I love to see crossed off lines in any list I write – tasks that have been completed – visible evidence of progress. And when larger projects with their lists of lists have been completed, there is a sense of real satisfaction.
This week I had already crossed off a number of little tasks from my list, but the biggest task was the end of year concert for SDMS. Shirley District Music School is a government backed scheme to provide reduced rate music lessons for pupils from (currently) seven local schools. I’ve been its director for the past 13 years. I must admit I was a little tense leading up to the event. It wasn’t that this end of year concert was in itself harder than other years, it was that it marked the end of an era for me and for the school. I was handing over the reins and wanted to finish well, so there could be a smooth transition to the school’s next iteration and for its new director taking over.
As I sat in the final concert, I was delighted at all the performances of the children across the range of instruments. As each one came to the stage I wondered, with the rest of the audience, how they would do. Would they be nervous and lose their place? Would they remember where to start playing? Would they be happy at the end with their performance?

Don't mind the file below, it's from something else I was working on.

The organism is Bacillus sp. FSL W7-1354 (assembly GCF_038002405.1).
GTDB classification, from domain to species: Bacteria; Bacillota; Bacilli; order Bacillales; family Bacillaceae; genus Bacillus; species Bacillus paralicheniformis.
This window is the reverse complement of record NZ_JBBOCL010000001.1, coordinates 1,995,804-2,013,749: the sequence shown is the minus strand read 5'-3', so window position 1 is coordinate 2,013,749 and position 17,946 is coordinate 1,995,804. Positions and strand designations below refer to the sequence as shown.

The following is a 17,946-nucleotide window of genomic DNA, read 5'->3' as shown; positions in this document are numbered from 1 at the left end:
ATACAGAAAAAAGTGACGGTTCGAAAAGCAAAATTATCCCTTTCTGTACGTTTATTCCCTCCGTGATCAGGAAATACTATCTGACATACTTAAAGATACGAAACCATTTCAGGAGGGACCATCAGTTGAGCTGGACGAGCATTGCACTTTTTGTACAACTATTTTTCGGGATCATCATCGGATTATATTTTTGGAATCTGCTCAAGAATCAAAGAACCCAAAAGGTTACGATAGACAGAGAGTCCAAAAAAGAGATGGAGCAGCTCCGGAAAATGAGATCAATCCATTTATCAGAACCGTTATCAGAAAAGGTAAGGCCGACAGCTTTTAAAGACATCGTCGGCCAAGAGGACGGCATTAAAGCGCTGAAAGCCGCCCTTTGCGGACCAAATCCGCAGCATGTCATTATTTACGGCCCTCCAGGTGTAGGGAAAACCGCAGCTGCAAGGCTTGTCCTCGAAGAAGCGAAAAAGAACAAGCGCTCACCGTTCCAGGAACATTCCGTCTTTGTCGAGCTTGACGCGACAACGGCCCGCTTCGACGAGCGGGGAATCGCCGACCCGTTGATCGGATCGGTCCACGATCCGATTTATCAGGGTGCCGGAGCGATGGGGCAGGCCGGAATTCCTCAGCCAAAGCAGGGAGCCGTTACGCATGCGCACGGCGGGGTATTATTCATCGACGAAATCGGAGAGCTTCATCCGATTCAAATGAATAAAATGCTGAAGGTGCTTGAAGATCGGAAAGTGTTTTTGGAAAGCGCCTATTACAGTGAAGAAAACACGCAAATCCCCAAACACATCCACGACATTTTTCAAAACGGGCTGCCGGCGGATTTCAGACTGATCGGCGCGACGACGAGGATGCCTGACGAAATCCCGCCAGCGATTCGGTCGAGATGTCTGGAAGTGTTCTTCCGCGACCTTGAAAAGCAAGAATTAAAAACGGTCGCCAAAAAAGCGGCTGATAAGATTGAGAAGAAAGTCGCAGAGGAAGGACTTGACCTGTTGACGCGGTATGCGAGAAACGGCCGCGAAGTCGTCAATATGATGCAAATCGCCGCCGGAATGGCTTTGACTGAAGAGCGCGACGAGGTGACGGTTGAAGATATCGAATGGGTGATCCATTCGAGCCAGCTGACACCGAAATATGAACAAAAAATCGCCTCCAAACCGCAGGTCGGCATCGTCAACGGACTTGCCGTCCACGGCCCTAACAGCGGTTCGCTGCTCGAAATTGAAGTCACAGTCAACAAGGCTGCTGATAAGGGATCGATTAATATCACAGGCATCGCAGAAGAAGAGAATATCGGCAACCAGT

The ending is so important. When clapping starts and the performers do a nice bow to acknowledge their audience, there is a sense that all the hard work has paid off. The pupil and tutor glance briefly at each other with a smile that beams: “We did it!” like a remote ‘high five’.
Afterwards I wondered how many went home ready to go through all that hard work again just to get that feeling of performing their music and finishing it well. I often hear that a good performance has had that effect.
Not one of the performances in this concert fell apart or came to a standstill necessitating a restart, and I was so proud of tutors and pupils alike. But I have seen it happen in past concerts that a restarted performance when it finally reaches the end gets extra applause as the audience acknowledges the determination of the performer to carry through and finish what they started.
Starting something is good, but finishing well is even better because it takes time, patience, grit and determination to get there. And that is something worth celebrating.